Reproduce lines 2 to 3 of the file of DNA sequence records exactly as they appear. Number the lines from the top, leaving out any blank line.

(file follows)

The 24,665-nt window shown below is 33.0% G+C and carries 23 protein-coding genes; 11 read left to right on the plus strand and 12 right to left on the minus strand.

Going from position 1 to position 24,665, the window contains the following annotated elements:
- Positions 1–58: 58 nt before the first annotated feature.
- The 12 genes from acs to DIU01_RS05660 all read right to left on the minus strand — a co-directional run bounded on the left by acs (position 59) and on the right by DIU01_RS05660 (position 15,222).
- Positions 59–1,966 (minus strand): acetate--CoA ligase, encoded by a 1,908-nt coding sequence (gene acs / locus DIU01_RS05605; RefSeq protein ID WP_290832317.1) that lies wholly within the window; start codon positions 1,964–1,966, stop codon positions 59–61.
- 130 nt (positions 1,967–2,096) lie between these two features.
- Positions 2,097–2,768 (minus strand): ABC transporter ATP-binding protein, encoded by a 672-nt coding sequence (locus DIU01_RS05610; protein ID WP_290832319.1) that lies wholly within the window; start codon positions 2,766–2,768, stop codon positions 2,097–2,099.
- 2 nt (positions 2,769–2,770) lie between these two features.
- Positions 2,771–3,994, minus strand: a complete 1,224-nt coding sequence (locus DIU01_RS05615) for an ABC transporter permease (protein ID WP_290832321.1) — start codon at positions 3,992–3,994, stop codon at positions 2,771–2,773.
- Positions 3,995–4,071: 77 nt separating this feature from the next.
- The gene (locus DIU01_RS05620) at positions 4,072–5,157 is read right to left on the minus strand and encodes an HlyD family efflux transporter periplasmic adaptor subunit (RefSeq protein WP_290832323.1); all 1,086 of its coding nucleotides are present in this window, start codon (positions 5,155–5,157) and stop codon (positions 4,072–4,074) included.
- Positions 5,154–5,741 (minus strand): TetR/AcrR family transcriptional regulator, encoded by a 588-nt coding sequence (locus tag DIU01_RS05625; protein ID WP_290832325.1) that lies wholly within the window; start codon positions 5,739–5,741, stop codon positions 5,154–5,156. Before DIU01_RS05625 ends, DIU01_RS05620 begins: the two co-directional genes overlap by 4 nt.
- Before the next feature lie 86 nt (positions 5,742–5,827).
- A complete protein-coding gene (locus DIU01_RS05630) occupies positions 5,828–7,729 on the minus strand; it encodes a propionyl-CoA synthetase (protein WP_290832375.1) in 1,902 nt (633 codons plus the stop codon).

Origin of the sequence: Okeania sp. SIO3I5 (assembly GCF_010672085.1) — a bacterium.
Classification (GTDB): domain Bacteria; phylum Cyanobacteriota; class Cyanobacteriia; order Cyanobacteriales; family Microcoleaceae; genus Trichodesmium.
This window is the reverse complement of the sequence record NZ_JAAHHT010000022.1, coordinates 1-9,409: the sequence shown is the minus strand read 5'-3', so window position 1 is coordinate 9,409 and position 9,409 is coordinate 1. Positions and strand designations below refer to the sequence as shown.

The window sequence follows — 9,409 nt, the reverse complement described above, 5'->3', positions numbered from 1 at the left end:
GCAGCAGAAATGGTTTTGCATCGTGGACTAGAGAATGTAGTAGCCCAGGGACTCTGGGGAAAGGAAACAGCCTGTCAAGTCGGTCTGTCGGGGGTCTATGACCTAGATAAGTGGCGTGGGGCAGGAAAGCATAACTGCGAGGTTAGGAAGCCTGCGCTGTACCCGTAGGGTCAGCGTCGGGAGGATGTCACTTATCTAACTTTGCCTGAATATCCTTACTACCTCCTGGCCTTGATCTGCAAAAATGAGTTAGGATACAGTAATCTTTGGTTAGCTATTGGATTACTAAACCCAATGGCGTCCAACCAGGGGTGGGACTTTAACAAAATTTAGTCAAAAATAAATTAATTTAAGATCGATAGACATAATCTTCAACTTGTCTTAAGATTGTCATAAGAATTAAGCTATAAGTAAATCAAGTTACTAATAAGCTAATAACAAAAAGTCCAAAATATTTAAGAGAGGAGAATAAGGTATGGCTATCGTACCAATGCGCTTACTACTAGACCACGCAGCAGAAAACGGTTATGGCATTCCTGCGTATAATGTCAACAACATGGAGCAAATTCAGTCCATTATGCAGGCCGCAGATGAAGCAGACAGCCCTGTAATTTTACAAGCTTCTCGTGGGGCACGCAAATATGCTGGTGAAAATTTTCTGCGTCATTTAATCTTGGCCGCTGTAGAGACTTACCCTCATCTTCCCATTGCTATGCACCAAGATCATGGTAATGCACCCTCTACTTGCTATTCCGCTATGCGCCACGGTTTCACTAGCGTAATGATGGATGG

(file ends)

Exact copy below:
Going from position 1 to position 24,665, the window contains the following annotated elements:
- Positions 1–58: 58 nt before the first annotated feature.